The protesters who showed up to challenge Shapiro’s speech obviously took issue with the rhetoric he espouses. Per the First Amendment, it is their right to protest his appearance — despite the special protections that Shapiro and his free speech crusaders believe they are owed.
But this debate expands beyond constitutional protections. Ultimately, we could talk in circles for hours about how both groups have a constitutional right to be there and to speak — which they do, and which they did. The real debate for our time is being waged over the impact of hate speech on historically marginalized communities.
The desperately important reality of this debate over free speech is that it is directly linked to the ability of people of color, LGBTQ+ people, those of minority religious traditions — anyone from a historically marginalized group — to feel safe and welcome and accepted in the community.
And when we have identified increased diversity as a desired goal — for our staff here at the Herald, for the student and faculty population at our university, for our country’s leadership, and anywhere else that sorely lacks representation — it is then incumbent upon us to take active measures to cultivate those safe and welcoming and accepting communities.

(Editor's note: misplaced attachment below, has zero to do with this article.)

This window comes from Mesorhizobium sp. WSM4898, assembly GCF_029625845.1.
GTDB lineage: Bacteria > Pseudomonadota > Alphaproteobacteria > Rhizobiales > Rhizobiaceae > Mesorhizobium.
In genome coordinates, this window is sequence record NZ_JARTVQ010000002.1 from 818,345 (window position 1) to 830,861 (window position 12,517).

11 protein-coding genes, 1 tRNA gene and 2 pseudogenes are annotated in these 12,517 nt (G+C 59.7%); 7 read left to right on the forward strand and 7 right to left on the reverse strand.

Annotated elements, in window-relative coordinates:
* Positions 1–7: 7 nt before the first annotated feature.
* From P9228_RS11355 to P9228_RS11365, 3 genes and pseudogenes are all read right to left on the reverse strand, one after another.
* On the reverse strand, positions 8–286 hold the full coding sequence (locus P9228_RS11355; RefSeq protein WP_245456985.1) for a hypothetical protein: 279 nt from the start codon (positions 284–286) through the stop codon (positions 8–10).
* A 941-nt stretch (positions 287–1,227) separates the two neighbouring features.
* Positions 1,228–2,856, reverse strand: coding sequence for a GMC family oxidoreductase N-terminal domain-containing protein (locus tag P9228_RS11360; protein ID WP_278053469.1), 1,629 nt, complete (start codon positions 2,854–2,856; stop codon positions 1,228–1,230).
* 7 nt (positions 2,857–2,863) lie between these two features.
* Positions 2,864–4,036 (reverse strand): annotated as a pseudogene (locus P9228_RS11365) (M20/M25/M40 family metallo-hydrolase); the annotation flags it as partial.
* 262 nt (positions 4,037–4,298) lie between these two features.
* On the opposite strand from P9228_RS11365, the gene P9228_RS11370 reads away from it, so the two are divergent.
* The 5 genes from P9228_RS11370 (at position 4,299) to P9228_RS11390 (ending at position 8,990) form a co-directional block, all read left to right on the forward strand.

There are many avenues we can take to achieve that goal — and, indeed, achieving it will require a multi-faceted approach. Here, this issue of free speech plays a significant role.
For UW-Madison, honoring their expressly identified goal of fostering greater diversity means lending more legitimacy to student protesters than to speakers like Shapiro — and not equating hate speech with those who disrupt it.
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For the state of Wisconsin, that means not passing laws like the Campus Free Speech Bill, which says that speakers like Shapiro are more valid and worthy of a platform than his protesters, who are merely there to insist on their own humanity.
For all of us, this requires a fundamental shift in how we approach freedom of expression — for truly “free” expression requires a level playing field, an equal starting line. And you don’t have to be a scholar of history to know that isn’t the case in this country.
All this is to say that the battle for freedom of expression on college campuses is not one of partisanship — rather, it is one of power.
And in that battle of power, speech plays a large role — the pen truly is mightier than the sword. The Campus Free Speech Bill attempts to stifle protest and dissent, inhibiting progress on all fronts. It attempts to tell us which speech matters and which speech doesn’t. And it attempts to prop up dangerous rhetoric in dangerous times.
It is the opinion of this board that it is not the role of Wisconsin’s republican state legislature to manage the flow of ideas and expression on college campuses. This environment should be a marketplace of ideas, but it should also be a place where protest has a greater seat at the table than the bigotry it is protesting — if all our talk about the importance of diversity means anything.
The Editorial Board serves to represent the voice of the Badger Herald editorial department, distinct from the newsroom, and does not necessarily reflect the views of each staff member.